In the beginning, my focus was very narrow, almost as if my white jacket and the bandana I used to wear before I cut my hair so short had come with a pair of blinders. Those blinders directed my view to a very specific spot. Let’s call it the Don’t Screw Up and Get Yelled At spot. I suppose a lot of us focus on that spot early on, no matter what career we’re in.

Once cooks get that down, our focus begins to change as we think about creating new flavors and dishes, being different, having our own style.

Then, as we gain more control over that area, our focus broadens more. The focus may evolve into creating a great experience as a whole, understanding now that the bigger picture includes more than food on a plate. The bigger picture involves how a server interacts with guests, the timing of food coming to the table, the ambiance of the dining room, the music, the temperature and so much more.

After that is locked down, the focus broadens even more. Cooks who really get the power of food begin to focus on how food impacts their community, outside the walls of the kitchen, the dining room, the business.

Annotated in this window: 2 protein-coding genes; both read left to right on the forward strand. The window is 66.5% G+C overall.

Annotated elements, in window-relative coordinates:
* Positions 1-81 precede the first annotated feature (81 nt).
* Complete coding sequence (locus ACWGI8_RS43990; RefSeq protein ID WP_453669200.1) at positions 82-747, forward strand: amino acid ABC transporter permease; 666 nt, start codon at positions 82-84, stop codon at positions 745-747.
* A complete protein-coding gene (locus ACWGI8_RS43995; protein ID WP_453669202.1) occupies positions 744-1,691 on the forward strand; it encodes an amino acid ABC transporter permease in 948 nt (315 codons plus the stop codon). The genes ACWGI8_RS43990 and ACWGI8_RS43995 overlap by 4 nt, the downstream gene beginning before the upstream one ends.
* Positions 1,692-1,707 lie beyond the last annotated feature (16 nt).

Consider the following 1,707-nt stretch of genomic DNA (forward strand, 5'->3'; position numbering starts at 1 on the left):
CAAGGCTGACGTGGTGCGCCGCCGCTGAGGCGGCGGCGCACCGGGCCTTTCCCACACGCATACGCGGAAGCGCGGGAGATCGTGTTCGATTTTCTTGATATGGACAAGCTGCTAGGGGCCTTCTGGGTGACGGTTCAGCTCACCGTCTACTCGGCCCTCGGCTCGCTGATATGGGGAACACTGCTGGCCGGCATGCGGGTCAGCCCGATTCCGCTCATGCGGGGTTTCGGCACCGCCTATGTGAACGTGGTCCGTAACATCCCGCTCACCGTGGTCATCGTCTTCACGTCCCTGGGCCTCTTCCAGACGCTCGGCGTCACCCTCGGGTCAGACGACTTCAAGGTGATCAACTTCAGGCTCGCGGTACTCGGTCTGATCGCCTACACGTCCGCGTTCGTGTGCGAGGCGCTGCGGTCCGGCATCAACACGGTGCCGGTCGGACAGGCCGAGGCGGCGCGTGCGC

This is where I am at now. I feel I skipped a few steps as a technician of food because cooking here at First Presbyterian Church challenged me very quickly to broaden my viewpoint and mindset beyond just the food on the plate.  Today I view food as a catalyst to provide fellowship, to help establish relationships with those in need, to support a community, and (most importantly) bring people together.

The impact I wish to make has more to do with people and their stories than it does items on a menu.  My focus as a cook is to use my gift to bring people together, to break bread together, and to impact each other’s lives through our interactions around the table.

I have been passionate about food for many years now.  It has taken this long for me to mature enough to realize that what is on the plate isn’t the most important thing about being a cook; what’s most important is how the food acts as a catalyst to have impact on the community.